Different, not defined.

There are no two ways about it, this Type 1 Diabetes diagnosis has changed our lives. Some days for the better and there are some days, that I wish it never entered our world. I am a pretty positive person but some days, Type 1 sucks.

There are days I feel frustrated when people say their Type 1 doesn’t affect them and that they can do anything anyone else can do. This is true to an extent however it is not all what it seems.

I will be the first to stand on a box and shout that ‘my daughter Anna can do anything!’ She can and so can my youngest daughter. I would love nothing more than for my children to do anything they set their minds to. Parenting goal achieved!

Living with Type 1 however does require a great deal of mental stamina, being a worthy opponent at times, instinct and a great many extra steps, every single day. You see, this diagnosis does mean Anna is different to others and since 23rd October 2017, she always will be and that is okay.

I am not sure why I need to put her in a box and say Type 1 doesn’t make her different when it clearly does. Sure, she can eat what anyone else does, she can do what anyone else does, she can achieve what anyone else can but the difference lies in the fact, that she lives with Type 1 Diabetes. No getting around that and for me, it’s better to be upfront with how tough this diagnosis is rather than giving the impression that it’s a walk in the park.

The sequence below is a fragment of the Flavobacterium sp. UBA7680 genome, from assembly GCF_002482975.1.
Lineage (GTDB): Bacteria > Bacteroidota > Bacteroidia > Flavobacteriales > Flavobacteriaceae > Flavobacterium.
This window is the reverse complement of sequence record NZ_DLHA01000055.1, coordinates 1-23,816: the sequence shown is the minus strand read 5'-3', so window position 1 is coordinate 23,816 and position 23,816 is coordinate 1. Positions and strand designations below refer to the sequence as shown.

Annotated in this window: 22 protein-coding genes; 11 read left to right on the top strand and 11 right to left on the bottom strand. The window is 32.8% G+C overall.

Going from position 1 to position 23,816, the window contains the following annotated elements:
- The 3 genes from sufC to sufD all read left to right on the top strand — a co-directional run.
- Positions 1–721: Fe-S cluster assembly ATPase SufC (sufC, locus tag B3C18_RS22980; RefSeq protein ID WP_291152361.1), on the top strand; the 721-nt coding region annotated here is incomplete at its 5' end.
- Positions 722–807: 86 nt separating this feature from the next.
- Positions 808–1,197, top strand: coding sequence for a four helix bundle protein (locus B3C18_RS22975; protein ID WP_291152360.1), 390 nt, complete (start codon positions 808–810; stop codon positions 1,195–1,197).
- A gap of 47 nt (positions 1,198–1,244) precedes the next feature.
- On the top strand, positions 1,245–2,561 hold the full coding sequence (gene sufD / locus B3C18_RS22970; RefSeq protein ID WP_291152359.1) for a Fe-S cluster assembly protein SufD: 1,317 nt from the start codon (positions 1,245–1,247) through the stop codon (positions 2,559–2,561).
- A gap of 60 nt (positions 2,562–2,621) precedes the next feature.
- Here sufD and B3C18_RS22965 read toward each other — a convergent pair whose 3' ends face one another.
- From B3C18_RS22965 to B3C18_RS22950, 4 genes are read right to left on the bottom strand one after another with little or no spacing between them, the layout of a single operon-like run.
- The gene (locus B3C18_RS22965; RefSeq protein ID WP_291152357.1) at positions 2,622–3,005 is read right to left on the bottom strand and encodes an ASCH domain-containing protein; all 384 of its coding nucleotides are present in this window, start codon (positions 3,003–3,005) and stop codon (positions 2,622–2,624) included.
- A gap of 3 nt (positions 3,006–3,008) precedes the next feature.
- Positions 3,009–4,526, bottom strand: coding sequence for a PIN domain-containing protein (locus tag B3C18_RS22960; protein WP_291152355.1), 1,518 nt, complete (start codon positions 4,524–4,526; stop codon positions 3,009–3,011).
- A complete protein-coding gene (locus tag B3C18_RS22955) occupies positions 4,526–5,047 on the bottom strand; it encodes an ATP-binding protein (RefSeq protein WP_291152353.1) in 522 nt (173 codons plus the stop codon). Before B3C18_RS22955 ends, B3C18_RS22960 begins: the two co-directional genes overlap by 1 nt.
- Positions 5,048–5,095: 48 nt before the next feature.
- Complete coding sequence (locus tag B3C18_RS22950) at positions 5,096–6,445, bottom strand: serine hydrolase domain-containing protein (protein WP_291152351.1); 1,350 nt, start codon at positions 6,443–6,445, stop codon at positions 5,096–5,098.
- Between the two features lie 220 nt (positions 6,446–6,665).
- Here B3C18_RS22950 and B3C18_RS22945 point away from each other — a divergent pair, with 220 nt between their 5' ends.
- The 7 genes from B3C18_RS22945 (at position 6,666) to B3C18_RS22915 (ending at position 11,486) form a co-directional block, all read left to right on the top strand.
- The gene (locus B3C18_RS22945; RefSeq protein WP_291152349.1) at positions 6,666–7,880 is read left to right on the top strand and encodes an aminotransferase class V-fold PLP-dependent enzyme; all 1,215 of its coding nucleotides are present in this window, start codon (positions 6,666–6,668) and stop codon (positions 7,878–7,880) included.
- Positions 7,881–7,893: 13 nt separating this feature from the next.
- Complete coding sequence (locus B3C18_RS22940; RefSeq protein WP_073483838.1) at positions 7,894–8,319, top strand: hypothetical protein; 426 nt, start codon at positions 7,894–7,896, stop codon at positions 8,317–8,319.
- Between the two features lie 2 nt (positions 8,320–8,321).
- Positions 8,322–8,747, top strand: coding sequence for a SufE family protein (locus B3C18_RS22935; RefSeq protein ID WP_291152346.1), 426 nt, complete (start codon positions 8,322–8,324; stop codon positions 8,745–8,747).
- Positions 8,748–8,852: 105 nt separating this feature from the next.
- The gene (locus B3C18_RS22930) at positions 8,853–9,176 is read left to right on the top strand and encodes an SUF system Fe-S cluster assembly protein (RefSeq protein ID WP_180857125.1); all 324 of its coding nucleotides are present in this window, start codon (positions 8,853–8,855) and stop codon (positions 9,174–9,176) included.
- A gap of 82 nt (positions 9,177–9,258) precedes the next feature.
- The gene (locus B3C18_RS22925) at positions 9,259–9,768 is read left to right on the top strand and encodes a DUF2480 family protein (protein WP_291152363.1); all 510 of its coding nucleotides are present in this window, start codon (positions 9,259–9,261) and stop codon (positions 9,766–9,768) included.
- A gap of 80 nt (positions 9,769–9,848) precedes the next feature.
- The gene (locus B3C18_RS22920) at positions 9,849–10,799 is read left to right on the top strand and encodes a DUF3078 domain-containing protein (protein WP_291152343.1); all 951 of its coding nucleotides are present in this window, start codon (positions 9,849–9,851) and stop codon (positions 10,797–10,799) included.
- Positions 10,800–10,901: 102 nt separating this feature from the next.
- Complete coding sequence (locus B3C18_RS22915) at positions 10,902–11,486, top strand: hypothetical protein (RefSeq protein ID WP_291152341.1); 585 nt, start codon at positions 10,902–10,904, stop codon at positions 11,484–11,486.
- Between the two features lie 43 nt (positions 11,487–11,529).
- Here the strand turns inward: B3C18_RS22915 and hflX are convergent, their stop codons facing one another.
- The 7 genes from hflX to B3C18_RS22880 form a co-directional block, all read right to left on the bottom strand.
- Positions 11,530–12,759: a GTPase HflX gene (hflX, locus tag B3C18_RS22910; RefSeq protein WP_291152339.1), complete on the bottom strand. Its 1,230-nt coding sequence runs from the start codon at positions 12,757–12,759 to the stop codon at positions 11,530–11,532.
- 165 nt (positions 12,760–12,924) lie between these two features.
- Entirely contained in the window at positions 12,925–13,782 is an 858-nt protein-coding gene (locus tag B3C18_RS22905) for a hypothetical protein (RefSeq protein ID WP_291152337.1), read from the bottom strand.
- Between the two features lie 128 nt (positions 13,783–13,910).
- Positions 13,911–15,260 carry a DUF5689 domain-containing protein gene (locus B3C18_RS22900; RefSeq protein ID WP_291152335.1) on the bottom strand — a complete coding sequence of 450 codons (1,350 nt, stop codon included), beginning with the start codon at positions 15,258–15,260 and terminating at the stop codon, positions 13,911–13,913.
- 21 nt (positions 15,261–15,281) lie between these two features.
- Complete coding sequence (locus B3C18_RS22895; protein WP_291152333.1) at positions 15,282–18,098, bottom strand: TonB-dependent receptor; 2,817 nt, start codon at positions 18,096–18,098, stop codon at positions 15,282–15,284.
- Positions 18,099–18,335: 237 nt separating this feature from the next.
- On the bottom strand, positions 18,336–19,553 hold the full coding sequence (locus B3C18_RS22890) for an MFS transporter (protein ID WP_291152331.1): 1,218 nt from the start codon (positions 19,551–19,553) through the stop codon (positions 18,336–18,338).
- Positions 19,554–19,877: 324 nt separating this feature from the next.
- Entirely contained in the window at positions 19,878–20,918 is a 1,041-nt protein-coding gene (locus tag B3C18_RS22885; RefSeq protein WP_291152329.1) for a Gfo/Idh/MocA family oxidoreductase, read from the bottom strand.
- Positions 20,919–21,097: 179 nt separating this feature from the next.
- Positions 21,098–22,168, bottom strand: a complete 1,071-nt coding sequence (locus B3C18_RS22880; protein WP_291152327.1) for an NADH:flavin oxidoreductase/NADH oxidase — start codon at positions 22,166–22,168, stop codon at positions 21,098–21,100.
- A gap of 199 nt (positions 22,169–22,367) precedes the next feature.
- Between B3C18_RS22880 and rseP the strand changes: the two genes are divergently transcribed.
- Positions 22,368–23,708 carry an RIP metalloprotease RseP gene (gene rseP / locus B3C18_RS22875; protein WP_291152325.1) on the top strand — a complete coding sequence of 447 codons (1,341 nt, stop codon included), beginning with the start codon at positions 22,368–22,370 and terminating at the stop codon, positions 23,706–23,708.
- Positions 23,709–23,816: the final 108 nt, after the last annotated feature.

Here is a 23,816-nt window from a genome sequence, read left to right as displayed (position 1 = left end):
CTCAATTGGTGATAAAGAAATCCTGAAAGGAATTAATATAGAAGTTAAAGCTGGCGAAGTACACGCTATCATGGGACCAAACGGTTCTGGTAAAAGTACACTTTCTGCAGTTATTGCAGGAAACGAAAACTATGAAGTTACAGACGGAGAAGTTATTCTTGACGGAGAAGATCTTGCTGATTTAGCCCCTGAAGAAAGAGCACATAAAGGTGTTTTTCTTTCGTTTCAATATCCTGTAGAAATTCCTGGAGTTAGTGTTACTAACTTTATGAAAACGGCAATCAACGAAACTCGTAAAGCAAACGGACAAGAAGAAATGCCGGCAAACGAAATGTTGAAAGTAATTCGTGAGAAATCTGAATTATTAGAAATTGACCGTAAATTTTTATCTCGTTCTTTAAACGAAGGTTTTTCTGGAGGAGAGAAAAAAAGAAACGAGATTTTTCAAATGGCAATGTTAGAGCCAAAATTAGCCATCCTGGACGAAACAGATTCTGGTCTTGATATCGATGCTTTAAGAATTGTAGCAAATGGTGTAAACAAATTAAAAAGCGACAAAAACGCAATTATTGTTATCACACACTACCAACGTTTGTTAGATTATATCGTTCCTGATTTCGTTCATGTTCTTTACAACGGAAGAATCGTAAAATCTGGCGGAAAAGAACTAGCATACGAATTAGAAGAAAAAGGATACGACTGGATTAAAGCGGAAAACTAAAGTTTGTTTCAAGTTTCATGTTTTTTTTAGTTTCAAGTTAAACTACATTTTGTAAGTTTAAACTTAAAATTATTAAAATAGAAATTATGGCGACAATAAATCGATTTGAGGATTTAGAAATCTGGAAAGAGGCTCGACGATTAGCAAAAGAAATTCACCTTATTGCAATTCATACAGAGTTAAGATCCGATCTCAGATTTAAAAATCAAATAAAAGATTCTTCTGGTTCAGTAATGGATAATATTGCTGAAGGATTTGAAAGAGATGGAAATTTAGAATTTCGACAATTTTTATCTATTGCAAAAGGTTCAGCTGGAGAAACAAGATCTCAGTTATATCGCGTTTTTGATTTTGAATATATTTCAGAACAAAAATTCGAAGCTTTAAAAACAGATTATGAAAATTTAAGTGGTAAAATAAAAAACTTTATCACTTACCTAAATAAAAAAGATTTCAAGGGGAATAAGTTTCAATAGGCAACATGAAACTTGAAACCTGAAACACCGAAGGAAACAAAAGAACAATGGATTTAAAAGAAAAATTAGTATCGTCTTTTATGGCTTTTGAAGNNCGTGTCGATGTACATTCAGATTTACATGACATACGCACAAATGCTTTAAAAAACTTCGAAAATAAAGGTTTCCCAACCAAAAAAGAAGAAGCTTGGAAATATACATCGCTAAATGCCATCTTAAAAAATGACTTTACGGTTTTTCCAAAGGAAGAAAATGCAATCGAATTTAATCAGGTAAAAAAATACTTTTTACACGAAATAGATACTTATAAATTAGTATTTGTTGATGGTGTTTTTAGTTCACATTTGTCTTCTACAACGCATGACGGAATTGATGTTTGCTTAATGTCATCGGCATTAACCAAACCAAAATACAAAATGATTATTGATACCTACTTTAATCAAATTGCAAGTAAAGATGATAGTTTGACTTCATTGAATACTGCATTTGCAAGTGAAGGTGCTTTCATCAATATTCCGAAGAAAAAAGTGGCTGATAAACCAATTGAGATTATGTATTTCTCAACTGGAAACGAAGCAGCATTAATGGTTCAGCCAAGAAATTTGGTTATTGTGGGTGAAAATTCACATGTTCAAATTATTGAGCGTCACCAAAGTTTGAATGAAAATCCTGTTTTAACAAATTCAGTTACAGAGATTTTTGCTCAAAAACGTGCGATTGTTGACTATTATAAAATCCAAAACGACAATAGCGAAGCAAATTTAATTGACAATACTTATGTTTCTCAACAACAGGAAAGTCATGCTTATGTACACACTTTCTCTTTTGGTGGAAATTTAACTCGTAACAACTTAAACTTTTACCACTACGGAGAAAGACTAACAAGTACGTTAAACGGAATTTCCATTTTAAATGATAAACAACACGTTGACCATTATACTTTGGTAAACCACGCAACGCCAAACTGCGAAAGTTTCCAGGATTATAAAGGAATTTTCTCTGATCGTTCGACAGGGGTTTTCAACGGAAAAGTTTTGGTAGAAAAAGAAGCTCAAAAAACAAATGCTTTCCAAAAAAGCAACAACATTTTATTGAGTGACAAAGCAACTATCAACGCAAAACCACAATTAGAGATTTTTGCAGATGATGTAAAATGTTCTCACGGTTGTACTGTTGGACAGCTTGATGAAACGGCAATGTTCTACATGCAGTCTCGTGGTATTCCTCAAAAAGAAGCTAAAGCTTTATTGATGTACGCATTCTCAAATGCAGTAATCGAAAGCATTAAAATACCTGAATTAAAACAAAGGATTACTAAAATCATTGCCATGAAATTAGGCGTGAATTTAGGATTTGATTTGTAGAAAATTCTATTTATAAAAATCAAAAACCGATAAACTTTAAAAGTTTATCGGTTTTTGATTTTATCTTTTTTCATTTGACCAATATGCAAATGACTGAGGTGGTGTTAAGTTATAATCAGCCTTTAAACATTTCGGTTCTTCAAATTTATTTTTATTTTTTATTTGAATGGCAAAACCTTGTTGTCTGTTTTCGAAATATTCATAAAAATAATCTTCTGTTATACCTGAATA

Being different means that you are not the same as another or each other. Being different is not limiting our potential or capabilibites, it is simply that each person is unique. How wonderful!

I think it is more accurate to say, yes living with Type 1 Diabetes does make you different but does it define who you are? Absolutely not.

Leave a Reply

%d bloggers like this:
search previous next tag category expand menu location phone mail time cart zoom edit close